What does the search on your name produce? And how does that relate to the story of King Solomon’s Wisdom? And how does that relate to why HitTail is awesome for the SEO industry, although not everyone sees it that way?
This and more, I will answer in this post.
Everyone performs vanity searches on one’s own name, occasionally. And once in awhile, a Website owner or marketer will use a person’s name in a piece of content either to get that person’s attention, or to try to intercept search traffic on that person’s name. When the publisher is a search engine optimizer, it’s fair to say that they’re trying to own a little piece of YOUR reputation. So beware! As HitTail rockets in popularity, and the mainstream marketing world realizes that TypePad, WordPress, SquareSpace and Blogger are their ticket to professional-level optimization, merely by adding HitTail, some of the SEOs come out of the woodwork seeing this as a threat, instead of the groundswell of opportunity for the SEO industry that it is.
Let me explain.
HitTail takes advantage of the fact that blogging software is so enormously tweaked-out optimized out of the box, that mainstream marketing can get into the SEO game much more easily than ages past. The intimidation is removed, and you are less reliant on overpriced consultants to get into the game. Some blogging software packages are free, and HitTail is free. It’s a powerful combo.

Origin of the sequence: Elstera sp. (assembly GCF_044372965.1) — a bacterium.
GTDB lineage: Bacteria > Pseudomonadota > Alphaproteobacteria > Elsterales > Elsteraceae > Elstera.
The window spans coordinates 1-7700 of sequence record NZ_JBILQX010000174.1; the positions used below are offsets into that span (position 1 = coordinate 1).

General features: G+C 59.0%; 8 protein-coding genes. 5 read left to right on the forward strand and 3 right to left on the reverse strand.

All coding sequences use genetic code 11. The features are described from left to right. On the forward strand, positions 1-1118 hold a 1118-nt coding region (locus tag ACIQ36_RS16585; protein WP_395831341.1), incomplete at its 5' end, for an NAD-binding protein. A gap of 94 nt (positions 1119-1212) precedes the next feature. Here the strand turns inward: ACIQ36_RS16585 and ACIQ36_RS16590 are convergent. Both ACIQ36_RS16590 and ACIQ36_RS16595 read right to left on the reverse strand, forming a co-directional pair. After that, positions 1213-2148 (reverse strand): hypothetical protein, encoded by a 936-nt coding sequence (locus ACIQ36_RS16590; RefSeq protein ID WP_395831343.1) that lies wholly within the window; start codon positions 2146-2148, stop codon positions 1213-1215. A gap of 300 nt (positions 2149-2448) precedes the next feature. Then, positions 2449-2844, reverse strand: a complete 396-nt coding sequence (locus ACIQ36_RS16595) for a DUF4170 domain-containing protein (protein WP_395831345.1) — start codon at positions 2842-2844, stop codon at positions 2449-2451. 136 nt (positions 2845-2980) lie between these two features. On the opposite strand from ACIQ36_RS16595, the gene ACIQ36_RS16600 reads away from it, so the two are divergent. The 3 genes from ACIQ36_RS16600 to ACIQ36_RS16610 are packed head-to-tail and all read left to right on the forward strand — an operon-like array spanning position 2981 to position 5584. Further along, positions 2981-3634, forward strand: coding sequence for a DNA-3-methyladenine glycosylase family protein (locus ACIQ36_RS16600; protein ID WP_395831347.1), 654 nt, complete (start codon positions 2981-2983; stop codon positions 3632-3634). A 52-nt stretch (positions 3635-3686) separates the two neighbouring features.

BUT all this is allowing is mainstream marketing to get into the game. It doesn’t make them experts. And some rumors are going around that tiny tweaks to these blogging software configurations can result in as much as a 20% gain in traffic.
While no one walks away from 20% more traffic, isn’t it true that SEO’s are quite capable of producing 1000% (or more) gains in traffic by those now-industry-standard practices of making sites have search friendly URLs and a sitemap, thereby taking previously invisible sites out of the invisible web? 1000% gains have been reduced to 20% gains? And the work was changing 5 lines of code in a blogging configuration? And people are bragging?
The real story here is that SEO’ing a TypePad site could ONLY result in a 20% gain in traffic.
But that doesn’t change the fact that most sites out there are deployed on platforms that are not search optimized, and there is plenty of business to go around there, fixing it.
And most marketing people are scared into paralysis at the thought of blogging and joining the online discussion, so there is plenty of business to go around there, setup, training, and blogging on their behalf until they get with the program.
And even when they are blogging on their own, there are still those template tweaks that get you incrementally more traffic, and all the social media manipulation where you attempt to get “homepage’d” by the likes of Digg and Netscape. So, there’s plenty of business there.
And once someone lands on your site, there’s many things that can go wrong, preventing the conversion. This is the world of multivariate testing and A/B switch testing. And there’s plenty of business there.